Because you can meet pretty much learn anything and meet anyone you want to, in any field, if you commit to making it happen for yourself. People who know there is always an option, and that they have the power to find the best option for them, tend to outperform those who wait for opportunities. Don’t know what you would find meaning in? Talk to a bunch of people with different career paths and see what options exist. From my coaching days, the mentees that consistently took shots, whether it be sparking a conversation with a random stranger or showcasing their work publicly, were more likely to secure jobs that resonated with them.
Willing to invest in yourself: the world changes so fast and it’s foolish to think that your skills, knowledge, and awareness will always be relevant. Many people shy from investing in courses or tools that can help them be more productive, create leverage, and allow them to focus on things that provide a higher return for their time. You are your greatest project. (This is also why I take Personal Learning so damn seriously, that I’ve committed my career to it.)
Your friends: we all know that who you surround yourself with greatly determines your thinking and how you view the world. If everyone around you is defaulting to jobs they think they should be in, you will likely do the same. If everyone around you is betting on themselves, being more intentional about their choices, you will likely do the same.
I’ve also found that once someone in a close-knit group “unlocks” a meaningful career, there is a ripple effect. It’s as if seeing it happen for someone else close to you makes people believe that it can happen for them too.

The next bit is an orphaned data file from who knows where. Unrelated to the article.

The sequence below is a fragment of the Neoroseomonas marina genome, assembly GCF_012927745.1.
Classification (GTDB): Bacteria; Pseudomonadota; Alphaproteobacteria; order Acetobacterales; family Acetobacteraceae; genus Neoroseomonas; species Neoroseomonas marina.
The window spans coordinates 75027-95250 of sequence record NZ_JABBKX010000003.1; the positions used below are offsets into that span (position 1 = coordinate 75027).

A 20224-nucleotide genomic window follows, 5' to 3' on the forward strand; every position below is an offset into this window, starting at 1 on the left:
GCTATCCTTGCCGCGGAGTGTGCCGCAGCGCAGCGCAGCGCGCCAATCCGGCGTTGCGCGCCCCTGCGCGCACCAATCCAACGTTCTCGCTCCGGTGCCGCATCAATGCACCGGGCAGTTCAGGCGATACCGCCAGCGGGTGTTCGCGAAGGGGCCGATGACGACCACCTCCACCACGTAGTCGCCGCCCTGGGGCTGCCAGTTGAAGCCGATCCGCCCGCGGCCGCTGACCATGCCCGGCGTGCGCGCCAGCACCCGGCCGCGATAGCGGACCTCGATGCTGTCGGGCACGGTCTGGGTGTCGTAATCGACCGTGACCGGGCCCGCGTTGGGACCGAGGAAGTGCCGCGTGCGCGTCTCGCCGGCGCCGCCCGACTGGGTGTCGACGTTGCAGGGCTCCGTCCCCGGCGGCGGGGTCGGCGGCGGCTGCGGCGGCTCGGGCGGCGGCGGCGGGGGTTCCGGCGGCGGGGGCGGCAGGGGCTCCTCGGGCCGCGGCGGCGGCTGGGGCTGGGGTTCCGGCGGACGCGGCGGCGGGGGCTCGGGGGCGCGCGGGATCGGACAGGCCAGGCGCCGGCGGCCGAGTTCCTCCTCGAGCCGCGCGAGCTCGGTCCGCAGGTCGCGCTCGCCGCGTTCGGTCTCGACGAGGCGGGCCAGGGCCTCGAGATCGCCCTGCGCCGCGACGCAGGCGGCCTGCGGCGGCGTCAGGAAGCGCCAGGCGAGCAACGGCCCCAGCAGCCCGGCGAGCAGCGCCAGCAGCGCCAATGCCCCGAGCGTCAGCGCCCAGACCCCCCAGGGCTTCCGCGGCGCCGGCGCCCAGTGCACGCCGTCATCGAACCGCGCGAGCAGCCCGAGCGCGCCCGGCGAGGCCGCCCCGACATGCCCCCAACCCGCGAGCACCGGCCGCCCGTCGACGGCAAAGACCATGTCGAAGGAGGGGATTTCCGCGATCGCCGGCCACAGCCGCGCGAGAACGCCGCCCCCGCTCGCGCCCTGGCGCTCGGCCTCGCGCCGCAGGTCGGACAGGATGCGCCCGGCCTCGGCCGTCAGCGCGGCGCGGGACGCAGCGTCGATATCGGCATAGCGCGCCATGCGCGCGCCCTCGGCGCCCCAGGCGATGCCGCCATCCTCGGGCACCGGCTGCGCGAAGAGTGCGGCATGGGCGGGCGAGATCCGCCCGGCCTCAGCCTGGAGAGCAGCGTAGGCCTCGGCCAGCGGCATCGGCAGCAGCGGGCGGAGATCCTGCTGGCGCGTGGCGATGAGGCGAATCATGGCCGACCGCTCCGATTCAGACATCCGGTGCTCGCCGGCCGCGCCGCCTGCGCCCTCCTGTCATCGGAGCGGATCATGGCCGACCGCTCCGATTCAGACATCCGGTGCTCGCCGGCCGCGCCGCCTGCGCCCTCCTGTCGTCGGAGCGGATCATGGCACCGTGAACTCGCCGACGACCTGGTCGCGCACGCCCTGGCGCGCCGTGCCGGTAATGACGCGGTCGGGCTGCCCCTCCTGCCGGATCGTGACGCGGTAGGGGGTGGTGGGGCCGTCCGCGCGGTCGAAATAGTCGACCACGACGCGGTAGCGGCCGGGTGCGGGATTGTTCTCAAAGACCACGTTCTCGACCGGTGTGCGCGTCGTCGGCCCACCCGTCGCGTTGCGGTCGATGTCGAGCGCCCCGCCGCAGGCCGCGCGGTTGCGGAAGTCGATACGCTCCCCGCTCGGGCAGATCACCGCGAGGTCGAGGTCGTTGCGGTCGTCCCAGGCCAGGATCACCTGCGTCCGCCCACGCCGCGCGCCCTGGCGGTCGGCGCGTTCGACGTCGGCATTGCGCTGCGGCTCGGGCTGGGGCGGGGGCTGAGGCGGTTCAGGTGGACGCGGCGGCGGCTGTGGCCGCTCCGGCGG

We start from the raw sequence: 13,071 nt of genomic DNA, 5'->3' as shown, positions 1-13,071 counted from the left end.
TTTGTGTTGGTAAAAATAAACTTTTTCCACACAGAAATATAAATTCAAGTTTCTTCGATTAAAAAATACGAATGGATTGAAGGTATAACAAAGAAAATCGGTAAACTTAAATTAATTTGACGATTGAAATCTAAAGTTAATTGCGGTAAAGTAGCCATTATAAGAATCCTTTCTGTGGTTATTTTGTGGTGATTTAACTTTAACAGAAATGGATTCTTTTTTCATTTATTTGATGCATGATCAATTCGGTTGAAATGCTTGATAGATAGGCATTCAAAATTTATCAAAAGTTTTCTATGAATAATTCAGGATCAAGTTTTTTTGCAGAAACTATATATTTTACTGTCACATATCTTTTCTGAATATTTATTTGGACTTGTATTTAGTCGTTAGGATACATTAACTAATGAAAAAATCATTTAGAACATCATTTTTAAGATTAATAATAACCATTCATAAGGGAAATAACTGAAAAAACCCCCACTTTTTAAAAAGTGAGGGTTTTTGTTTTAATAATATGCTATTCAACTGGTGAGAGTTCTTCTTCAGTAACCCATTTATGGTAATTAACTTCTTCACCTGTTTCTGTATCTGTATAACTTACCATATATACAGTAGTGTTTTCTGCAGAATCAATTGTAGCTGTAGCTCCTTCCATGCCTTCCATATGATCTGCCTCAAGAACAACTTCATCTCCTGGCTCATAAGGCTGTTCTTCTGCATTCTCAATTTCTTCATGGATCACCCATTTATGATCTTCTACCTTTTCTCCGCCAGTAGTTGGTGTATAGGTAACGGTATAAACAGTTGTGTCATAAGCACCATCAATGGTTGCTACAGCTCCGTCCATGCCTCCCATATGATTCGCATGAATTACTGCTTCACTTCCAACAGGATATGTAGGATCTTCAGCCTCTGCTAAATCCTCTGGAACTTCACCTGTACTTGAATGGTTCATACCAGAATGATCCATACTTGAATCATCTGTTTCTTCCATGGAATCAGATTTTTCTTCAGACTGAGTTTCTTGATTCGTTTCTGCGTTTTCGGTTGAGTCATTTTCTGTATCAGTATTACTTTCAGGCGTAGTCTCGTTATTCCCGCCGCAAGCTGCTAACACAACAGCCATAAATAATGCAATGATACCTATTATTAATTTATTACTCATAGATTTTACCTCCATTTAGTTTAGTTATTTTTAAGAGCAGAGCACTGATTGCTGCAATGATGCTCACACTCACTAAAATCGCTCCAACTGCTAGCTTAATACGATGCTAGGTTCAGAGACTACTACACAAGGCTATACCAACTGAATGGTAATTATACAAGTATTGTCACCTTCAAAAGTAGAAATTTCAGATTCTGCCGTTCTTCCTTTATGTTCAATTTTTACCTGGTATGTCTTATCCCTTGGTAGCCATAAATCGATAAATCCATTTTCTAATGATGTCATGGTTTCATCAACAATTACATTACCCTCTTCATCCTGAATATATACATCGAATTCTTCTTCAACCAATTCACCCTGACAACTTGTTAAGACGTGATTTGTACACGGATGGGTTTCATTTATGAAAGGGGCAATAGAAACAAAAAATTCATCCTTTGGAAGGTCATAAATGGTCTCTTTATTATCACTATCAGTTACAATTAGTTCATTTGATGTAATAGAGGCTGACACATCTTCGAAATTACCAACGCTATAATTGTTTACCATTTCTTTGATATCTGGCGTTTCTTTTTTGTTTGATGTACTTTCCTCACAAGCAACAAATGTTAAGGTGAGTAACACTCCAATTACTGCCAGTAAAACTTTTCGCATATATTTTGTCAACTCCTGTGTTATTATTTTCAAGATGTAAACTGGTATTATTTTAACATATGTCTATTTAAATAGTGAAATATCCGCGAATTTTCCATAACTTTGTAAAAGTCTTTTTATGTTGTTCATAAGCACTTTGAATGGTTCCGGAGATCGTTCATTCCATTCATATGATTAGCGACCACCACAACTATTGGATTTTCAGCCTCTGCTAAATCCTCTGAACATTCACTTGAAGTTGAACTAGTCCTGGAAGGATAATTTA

Believing it’s possible. Not to sound cliche but I’ve met plenty of people that just don’t believe a “meaningful” job is possible. I’m a big believer in manifestation, and that you need to be able to see it in order to achieve it. People who are optimistic about their ability to find a meaningful career will always have an easier time than those who believe a meaningful career is a myth.
There can be many definitions of what makes a career “meaningful” or “successful.” What has helped me is making the time to define it for myself, and developing the confidence to find options that align with that definition. And remember, there are options. You can find yours.
Live your best life,
p.s. Know someone who can use these thoughts to navigate their career right now? Include them in the discussion:
🤔 CHALLENGE YOURSELF
Let’s put this week’s learning into practice. It’s time to get real.
What’s your definition of a meaningful career? What have you given priority to as you’ve explored opportunities? How has your outlook on your career changed over the years?
Pssst: If you’re feeling brave, let us know in the comments section (or reply just to me!) how the challenge goes—I’m here to cheer you on. 🎉
“I put my idea out there, literally posted a Craigslist ad that said, ‘Bridesmaid for Hire!’ and the ad went viral. So I knew there was something to it and I was so excited.
But my friends thought it was the dumbest idea. They would tell me, ‘Jen, this is so stupid, why are you wasting your time?’ But fortunately I didn’t listen.”
-Jen Glantz, founder of Bridesmaid for Hire and best-selling author
🎁 PARTING GIFTS
A round-up of hand-picked, highly recommended tools, and inspiration to help you live your best life.
An incredibly vulnerable and beautiful piece by Tom of The White Noice on why he writes. As someone living with Tourette, Tom opens up about his relationship with writing and why he continues to commit himself to it despite the common angst.
A TedTalk by behavioral economist, Dan Ariely who explains what motivates us to find meaning in our work. It seems that most of us thrive by making constant progress and feeling a sense of purpose.
One of my favorite concepts to must on and discuss with friends:
👋 See you back here next week to explore:
Why do we care so much about what other people think of us?
The Human Behind this Newsletter
❓ Got a question you want to unpack together? Tweet me, @shireenjaffer_.
🎤 Want to share your story? Email me at email@example.com—I’d love to feature you in an upcoming newsletter.
💜 This newsletter was crafted for you during an unintentional all-nighter due to too much coffee (oops!). Share with a friend who you’re always rooting for—and let them know it.